Learn what is formative assessment and quick tactics for determining what your students learned while they're still studying. That can help you recognize which students require additional assistance and alter your lesson plans accordingly?
What is Formative assessment?
Formative assessment is an ongoing cycle of assessment that is used to make on-the-spot decisions about what an individual needs to learn. Unlike summative assessment, formative assessment is not used to determine a final grade.
Formative assessments, by their nature, are not precise. They are inherently subjective and require a certain degree of interpretation by the assessor.
Formative assessment is a process that helps teachers determine what individual students know about a topic and what they need to learn next. It is a crucial part of the teaching process because it helps teachers plan their lessons and reach their students in a more personalized way.
5 easy ways to perform Formative assessment in class:
1. A Board Overview
Draw a diagram of the context–where does it fit in and how does it work in the "larger picture"? This formative assessment way is beneficial for those who think abstractly or with their right brain.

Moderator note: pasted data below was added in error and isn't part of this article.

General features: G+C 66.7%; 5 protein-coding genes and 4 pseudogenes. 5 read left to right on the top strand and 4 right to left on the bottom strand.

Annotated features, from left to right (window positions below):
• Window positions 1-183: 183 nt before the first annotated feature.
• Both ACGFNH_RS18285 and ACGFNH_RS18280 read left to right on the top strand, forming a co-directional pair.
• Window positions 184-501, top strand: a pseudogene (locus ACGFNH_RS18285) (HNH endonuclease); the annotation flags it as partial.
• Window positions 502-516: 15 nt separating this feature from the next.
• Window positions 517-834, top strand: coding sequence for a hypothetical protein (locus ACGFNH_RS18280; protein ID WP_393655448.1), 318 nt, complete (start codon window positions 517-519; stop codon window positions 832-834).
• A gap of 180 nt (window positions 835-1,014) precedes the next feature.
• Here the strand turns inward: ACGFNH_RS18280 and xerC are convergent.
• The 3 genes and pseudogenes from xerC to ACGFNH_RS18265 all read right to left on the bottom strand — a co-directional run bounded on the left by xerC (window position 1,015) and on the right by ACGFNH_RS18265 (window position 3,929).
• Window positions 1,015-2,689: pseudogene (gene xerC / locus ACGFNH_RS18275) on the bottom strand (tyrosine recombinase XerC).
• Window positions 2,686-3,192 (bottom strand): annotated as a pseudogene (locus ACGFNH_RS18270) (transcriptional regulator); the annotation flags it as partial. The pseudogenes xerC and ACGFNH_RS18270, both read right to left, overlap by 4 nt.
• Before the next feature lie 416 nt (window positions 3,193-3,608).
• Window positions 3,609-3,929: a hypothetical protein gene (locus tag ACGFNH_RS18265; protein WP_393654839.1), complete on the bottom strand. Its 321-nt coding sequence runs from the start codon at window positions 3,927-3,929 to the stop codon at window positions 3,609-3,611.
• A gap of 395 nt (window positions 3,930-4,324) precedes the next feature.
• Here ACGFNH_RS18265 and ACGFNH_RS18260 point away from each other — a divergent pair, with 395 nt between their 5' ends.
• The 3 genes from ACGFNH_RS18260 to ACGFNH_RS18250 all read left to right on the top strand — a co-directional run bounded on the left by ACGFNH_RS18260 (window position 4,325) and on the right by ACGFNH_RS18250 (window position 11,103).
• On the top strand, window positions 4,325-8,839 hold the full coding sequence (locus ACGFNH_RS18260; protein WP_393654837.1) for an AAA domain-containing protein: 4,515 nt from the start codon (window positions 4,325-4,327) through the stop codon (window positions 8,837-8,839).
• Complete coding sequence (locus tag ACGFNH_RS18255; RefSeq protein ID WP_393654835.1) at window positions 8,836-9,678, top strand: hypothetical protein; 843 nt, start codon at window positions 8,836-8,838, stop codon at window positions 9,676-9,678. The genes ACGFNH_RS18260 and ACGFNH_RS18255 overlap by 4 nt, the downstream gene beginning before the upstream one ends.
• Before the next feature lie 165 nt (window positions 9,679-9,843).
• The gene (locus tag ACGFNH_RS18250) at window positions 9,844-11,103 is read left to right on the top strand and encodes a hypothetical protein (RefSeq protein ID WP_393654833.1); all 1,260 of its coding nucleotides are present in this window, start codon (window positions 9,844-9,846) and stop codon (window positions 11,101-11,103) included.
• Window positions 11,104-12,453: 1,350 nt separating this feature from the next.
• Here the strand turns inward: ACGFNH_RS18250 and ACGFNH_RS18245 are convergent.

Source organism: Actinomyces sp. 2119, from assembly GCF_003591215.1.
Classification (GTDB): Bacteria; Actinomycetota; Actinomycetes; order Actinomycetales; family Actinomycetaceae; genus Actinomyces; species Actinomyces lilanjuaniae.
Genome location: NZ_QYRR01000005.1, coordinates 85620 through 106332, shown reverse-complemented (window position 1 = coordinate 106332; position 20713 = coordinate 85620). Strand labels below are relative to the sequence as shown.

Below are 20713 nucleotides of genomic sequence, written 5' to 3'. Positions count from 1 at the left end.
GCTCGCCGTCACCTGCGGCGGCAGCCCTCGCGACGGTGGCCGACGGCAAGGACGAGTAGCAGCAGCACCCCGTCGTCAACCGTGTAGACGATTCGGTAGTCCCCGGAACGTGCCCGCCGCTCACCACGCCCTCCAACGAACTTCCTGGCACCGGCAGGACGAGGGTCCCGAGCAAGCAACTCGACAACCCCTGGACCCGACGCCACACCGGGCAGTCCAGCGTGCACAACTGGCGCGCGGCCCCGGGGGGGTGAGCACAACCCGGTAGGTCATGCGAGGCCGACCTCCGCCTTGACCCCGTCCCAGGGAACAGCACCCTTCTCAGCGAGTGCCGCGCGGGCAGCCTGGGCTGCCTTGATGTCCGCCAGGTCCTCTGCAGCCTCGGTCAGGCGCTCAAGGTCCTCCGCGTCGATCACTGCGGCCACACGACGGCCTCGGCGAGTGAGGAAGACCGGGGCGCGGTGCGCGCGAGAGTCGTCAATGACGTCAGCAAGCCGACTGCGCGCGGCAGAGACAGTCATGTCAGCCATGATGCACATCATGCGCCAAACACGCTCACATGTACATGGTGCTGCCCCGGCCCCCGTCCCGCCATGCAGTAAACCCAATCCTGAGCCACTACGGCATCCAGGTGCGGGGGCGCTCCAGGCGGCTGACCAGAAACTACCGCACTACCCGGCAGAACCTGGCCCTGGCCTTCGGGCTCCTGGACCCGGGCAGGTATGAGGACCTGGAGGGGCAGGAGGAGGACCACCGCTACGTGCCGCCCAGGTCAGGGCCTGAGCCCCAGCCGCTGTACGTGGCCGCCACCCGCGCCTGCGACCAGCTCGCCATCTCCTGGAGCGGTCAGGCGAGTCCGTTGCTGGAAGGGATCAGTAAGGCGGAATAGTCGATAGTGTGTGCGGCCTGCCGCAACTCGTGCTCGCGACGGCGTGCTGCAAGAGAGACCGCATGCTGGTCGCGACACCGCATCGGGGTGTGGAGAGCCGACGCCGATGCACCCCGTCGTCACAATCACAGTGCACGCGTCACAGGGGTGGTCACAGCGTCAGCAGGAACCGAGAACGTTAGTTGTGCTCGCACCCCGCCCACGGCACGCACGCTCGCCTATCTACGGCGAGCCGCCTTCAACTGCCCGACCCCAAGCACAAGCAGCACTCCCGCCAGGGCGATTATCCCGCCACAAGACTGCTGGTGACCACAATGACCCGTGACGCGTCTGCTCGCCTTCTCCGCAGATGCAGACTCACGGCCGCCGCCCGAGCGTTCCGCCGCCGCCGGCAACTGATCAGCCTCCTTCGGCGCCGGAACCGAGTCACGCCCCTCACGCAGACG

Example of a student response: Without comprehending the three branches of government, it is impossible to comprehend the rules we live by and how they are established.
2. Discussion assessment
Try discussion-based evaluation approaches if you wish to go a little further into your students' knowledge of the topic. Casual conversations with students in the classroom can put them at ease as you learn about their knowledge, and you might find that five-minute interview evaluations work effectively. It would take a long time to spend five minutes with each student, but you don't have to speak with every student about every project or class.
3. Continue to Ask Questions
You'll ask one student a question, then ask another if the response appears logical or correct, using this formative assessment method. Then, ask a third student to explain why there is or isn't an agreement. This keeps all of the students interested because they must be prepared to agree or disagree with the answers and explain their reasoning.
You can often give your Students the power and ask them to identify their strengths and faults. You can use note cards to quickly determine which areas your children believe they need to improve.
Ask them to choose a trouble spot from three or four locations on the whiteboard where you believe the class as a whole needs improvement, and write those areas. Have your students write their answers on a sticky note and then place them under the right question so you can see the results quickly.
5. Get a Feedback
Receiving regular preferably weekly feedback from the students is a formative assessment tool. There are numerous ways to get regular feedback from students following a lesson using feedback forms. Teachers can ask some questions, or even just one, on the effectiveness of the lesson.
Make time for self-reflection, regardless of which formative assessment tools you use, to ensure that you're simply assessing the content. It's fine to put something aside and try something else if a tool is too complicated, isn't trustworthy or accessible, or takes up an excessive amount of time.